Wage and hour violations are at an all-time high with no end in sight. Wage and hour cases are costly and time-consuming, and can be devastating to an organization. Penalties for non-compliance can be quite high, and you can be on the hook for back-pay for up to two years (possibly three years for willful violations). Now more than ever, it’s critical for organizations to take thorough, proactive measures to ensure compliance with wage and hour laws at the federal, state and even local levels.
What can you do to ensure you are in compliance?
Start by asking the following questions―if you can’t answer “yes” for certain, you have some work to do:
- Are independent contractors classified properly?
- Are your employees classified properly as either exempt or non-exempt, using specific Department of Labor criteria?
- Are you paying overtime to non-exempt employees who work more than 40 hours in a work week? Have you properly defined your work week?
- Do you investigate laws pertaining to lunches and breaks in each state in which you have employees to ensure that you are in compliance?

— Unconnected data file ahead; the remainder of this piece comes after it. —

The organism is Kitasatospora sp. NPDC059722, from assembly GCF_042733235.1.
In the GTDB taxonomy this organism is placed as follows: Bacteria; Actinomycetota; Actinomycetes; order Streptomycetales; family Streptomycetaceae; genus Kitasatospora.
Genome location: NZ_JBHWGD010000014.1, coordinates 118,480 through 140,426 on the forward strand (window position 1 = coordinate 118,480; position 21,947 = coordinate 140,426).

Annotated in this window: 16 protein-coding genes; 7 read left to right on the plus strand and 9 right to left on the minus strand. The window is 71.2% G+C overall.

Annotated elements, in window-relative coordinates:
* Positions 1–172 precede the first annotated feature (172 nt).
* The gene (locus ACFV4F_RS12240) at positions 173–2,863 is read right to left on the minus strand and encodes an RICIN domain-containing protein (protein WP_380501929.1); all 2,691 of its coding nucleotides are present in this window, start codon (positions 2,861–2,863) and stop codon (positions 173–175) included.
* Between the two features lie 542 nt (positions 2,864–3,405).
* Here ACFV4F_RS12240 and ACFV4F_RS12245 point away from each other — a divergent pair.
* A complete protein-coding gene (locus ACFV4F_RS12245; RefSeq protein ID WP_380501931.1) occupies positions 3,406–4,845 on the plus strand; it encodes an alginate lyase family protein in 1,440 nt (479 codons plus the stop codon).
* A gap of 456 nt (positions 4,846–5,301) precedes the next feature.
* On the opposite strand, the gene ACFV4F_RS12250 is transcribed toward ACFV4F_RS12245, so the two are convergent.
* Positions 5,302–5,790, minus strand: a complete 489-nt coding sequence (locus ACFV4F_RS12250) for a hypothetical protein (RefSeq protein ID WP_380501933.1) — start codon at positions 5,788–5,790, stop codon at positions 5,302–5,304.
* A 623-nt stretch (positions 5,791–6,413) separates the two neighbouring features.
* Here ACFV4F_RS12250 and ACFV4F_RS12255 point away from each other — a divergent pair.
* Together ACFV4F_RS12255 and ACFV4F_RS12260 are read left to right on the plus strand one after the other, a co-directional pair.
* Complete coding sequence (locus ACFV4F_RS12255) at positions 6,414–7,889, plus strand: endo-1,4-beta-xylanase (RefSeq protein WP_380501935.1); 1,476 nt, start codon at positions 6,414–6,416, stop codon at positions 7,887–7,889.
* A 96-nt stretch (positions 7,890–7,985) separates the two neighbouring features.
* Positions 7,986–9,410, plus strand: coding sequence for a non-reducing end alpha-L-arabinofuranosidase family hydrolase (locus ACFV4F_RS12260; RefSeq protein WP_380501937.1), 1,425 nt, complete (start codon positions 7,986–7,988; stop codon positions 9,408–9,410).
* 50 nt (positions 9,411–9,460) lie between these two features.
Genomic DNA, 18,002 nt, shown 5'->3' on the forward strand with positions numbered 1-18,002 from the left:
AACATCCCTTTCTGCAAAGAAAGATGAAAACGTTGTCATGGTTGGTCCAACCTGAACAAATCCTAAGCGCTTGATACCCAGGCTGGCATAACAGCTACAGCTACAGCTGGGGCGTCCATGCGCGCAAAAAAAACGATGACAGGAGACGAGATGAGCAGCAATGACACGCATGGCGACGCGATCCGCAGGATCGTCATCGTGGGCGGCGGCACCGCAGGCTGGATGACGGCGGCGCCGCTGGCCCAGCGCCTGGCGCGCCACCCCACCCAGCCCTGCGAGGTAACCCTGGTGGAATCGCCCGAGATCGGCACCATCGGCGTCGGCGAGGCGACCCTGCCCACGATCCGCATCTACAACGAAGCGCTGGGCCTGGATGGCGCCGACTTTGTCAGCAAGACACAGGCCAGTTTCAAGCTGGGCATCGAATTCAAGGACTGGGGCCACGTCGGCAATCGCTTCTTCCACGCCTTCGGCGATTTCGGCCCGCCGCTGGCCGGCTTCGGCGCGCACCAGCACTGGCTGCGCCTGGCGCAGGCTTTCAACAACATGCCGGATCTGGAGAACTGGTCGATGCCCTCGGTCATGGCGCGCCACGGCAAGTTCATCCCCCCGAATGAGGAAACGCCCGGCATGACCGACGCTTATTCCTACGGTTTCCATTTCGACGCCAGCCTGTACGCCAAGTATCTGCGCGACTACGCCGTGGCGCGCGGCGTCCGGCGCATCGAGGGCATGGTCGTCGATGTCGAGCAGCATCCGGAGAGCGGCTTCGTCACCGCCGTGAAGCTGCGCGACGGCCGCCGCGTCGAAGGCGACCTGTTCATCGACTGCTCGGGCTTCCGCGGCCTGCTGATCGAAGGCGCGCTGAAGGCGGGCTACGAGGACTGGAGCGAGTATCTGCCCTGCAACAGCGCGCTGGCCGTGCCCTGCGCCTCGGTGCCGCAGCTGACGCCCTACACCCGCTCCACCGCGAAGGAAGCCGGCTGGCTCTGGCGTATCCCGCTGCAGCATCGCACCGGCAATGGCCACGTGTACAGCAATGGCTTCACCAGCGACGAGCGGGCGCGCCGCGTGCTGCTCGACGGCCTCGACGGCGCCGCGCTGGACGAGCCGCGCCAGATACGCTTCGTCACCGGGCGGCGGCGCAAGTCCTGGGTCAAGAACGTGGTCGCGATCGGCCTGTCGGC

- Do you pay non-exempt employees for travel time if the travel is outside of normal home to office travel?
- When work is performed “off the clock” (including remote access, checking email on smartphones or answer after hours calls), are you paying?
- Do you pay overtime to all employees even if the employee did not get prior authorization?
- Do you maintain time sheets/records of hours worked for all employees that clearly support how employees are paid?
No one is safe from a Department of Labor audit. Organizations of all sizes and within all industries are subject to scrutiny from the Department of Labor. This includes smaller organizations, which often lack a dedicated HR professional to establish solid wage and hour policies. And while smaller organizations often don’t have the resources to understand they are in violation, this does not serve as an excuse for non-compliance.
How can you protect your organization?
- Review current pay practices to ensure compliance with federal, state and local wage and hour laws.
- Keep detailed and accurate time records for all non-exempt employees.
- Ensure all job descriptions are up to date and review current position classifications to ensure exempt and non-exempt employees are classified properly.
- Train managers to understand wage and hour laws to prevent violations.
- Consider using an outside resource to review wage and hour practices and provide recommendations; Sikich’s HR Subscription provides consulting support to address compliance concerns.